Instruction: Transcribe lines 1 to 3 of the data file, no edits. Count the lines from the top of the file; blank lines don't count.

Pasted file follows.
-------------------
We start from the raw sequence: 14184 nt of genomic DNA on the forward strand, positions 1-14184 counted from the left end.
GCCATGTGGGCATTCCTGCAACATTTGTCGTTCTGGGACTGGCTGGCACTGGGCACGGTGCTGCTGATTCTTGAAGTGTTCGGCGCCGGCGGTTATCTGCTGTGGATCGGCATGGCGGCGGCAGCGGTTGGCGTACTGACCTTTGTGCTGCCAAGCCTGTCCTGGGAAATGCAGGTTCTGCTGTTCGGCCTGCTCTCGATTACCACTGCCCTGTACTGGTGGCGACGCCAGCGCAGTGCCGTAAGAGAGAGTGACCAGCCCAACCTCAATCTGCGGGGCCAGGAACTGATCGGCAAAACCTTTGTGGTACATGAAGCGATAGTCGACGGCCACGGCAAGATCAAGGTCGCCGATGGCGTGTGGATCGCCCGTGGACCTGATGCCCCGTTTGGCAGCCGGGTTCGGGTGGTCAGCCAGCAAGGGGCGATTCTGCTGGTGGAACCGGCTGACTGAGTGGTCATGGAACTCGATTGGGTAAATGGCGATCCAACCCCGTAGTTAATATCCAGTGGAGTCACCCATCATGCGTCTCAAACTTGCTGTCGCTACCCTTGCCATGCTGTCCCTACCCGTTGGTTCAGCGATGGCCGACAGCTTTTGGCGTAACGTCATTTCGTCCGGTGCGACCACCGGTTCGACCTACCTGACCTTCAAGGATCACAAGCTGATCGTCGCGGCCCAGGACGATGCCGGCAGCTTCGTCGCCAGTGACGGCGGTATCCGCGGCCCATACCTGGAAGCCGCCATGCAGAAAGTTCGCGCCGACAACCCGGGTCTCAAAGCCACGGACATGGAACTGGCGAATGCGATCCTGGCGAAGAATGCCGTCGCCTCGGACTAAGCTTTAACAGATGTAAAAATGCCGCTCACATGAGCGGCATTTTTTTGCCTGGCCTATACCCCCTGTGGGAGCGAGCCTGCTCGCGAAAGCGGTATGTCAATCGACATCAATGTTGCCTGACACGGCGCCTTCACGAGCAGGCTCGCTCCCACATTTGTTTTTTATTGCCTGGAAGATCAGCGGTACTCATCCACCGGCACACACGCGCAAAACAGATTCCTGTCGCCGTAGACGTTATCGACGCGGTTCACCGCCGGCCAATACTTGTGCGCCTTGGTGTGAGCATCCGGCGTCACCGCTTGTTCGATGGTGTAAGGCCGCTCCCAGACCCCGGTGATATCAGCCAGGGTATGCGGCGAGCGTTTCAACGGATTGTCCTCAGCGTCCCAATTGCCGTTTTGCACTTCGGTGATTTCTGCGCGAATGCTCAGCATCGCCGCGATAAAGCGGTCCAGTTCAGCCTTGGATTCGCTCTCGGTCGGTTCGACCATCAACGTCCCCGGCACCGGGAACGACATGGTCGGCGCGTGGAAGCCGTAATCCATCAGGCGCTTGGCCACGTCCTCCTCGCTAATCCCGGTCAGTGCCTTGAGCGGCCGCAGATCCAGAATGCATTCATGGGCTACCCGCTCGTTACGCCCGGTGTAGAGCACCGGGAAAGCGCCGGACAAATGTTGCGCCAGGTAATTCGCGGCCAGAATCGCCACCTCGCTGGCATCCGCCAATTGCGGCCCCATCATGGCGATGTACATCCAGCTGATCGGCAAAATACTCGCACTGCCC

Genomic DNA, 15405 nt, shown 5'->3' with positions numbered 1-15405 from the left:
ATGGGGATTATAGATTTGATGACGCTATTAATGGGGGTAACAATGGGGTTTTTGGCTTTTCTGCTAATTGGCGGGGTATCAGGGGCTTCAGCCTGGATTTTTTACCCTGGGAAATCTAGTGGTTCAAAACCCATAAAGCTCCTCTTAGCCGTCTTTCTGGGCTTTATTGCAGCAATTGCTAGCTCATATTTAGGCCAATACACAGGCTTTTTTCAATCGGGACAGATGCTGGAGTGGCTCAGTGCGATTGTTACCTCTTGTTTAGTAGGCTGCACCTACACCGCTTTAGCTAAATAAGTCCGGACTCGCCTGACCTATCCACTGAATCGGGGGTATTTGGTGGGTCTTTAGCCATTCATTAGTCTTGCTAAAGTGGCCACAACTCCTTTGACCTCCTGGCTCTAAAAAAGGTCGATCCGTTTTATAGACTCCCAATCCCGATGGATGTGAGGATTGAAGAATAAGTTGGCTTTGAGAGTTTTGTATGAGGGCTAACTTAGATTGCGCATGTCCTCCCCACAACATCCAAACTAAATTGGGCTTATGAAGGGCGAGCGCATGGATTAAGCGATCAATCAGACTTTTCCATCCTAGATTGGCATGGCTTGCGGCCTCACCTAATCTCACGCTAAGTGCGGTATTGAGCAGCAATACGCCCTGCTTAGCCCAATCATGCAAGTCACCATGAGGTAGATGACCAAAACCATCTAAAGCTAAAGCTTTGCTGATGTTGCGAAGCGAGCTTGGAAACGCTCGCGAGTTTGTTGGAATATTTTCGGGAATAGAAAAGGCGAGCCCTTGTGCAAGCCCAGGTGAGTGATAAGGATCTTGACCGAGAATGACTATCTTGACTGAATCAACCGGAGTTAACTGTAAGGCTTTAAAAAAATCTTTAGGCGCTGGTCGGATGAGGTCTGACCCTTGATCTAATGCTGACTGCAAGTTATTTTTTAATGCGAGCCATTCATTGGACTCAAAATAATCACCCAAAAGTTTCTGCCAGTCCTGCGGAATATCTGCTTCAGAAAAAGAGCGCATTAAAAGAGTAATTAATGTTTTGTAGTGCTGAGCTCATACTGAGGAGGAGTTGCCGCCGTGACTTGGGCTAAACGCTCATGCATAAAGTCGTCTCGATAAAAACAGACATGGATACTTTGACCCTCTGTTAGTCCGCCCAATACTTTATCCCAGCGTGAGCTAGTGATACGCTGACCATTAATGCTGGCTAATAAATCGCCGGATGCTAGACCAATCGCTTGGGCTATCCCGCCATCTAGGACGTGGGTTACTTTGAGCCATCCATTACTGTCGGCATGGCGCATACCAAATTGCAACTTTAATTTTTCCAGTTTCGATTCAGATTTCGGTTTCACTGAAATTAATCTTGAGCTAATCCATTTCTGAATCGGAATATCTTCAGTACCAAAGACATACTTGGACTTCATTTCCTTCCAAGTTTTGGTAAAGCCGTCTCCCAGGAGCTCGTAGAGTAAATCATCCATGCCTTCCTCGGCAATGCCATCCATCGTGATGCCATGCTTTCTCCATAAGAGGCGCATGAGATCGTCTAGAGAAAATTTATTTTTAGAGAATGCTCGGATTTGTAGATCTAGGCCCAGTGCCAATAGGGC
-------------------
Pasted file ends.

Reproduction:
We start from the raw sequence: 14184 nt of genomic DNA on the forward strand, positions 1-14184 counted from the left end.
GCCATGTGGGCATTCCTGCAACATTTGTCGTTCTGGGACTGGCTGGCACTGGGCACGGTGCTGCTGATTCTTGAAGTGTTCGGCGCCGGCGGTTATCTGCTGTGGATCGGCATGGCGGCGGCAGCGGTTGGCGTACTGACCTTTGTGCTGCCAAGCCTGTCCTGGGAAATGCAGGTTCTGCTGTTCGGCCTGCTCTCGATTACCACTGCCCTGTACTGGTGGCGACGCCAGCGCAGTGCCGTAAGAGAGAGTGACCAGCCCAACCTCAATCTGCGGGGCCAGGAACTGATCGGCAAAACCTTTGTGGTACATGAAGCGATAGTCGACGGCCACGGCAAGATCAAGGTCGCCGATGGCGTGTGGATCGCCCGTGGACCTGATGCCCCGTTTGGCAGCCGGGTTCGGGTGGTCAGCCAGCAAGGGGCGATTCTGCTGGTGGAACCGGCTGACTGAGTGGTCATGGAACTCGATTGGGTAAATGGCGATCCAACCCCGTAGTTAATATCCAGTGGAGTCACCCATCATGCGTCTCAAACTTGCTGTCGCTACCCTTGCCATGCTGTCCCTACCCGTTGGTTCAGCGATGGCCGACAGCTTTTGGCGTAACGTCATTTCGTCCGGTGCGACCACCGGTTCGACCTACCTGACCTTCAAGGATCACAAGCTGATCGTCGCGGCCCAGGACGATGCCGGCAGCTTCGTCGCCAGTGACGGCGGTATCCGCGGCCCATACCTGGAAGCCGCCATGCAGAAAGTTCGCGCCGACAACCCGGGTCTCAAAGCCACGGACATGGAACTGGCGAATGCGATCCTGGCGAAGAATGCCGTCGCCTCGGACTAAGCTTTAACAGATGTAAAAATGCCGCTCACATGAGCGGCATTTTTTTGCCTGGCCTATACCCCCTGTGGGAGCGAGCCTGCTCGCGAAAGCGGTATGTCAATCGACATCAATGTTGCCTGACACGGCGCCTTCACGAGCAGGCTCGCTCCCACATTTGTTTTTTATTGCCTGGAAGATCAGCGGTACTCATCCACCGGCACACACGCGCAAAACAGATTCCTGTCGCCGTAGACGTTATCGACGCGGTTCACCGCCGGCCAATACTTGTGCGCCTTGGTGTGAGCATCCGGCGTCACCGCTTGTTCGATGGTGTAAGGCCGCTCCCAGACCCCGGTGATATCAGCCAGGGTATGCGGCGAGCGTTTCAACGGATTGTCCTCAGCGTCCCAATTGCCGTTTTGCACTTCGGTGATTTCTGCGCGAATGCTCAGCATCGCCGCGATAAAGCGGTCCAGTTCAGCCTTGGATTCGCTCTCGGTCGGTTCGACCATCAACGTCCCCGGCACCGGGAACGACATGGTCGGCGCGTGGAAGCCGTAATCCATCAGGCGCTTGGCCACGTCCTCCTCGCTAATCCCGGTCAGTGCCTTGAGCGGCCGCAGATCCAGAATGCATTCATGGGCTACCCGCTCGTTACGCCCGGTGTAGAGCACCGGGAAAGCGCCGGACAAATGTTGCGCCAGGTAATTCGCGGCCAGAATCGCCACCTCGCTGGCATCCGCCAATTGCGGCCCCATCATGGCGATGTACATCCAGCTGATCGGCAAAATACTCGCACTGCCC

Genomic DNA, 15405 nt, shown 5'->3' with positions numbered 1-15405 from the left: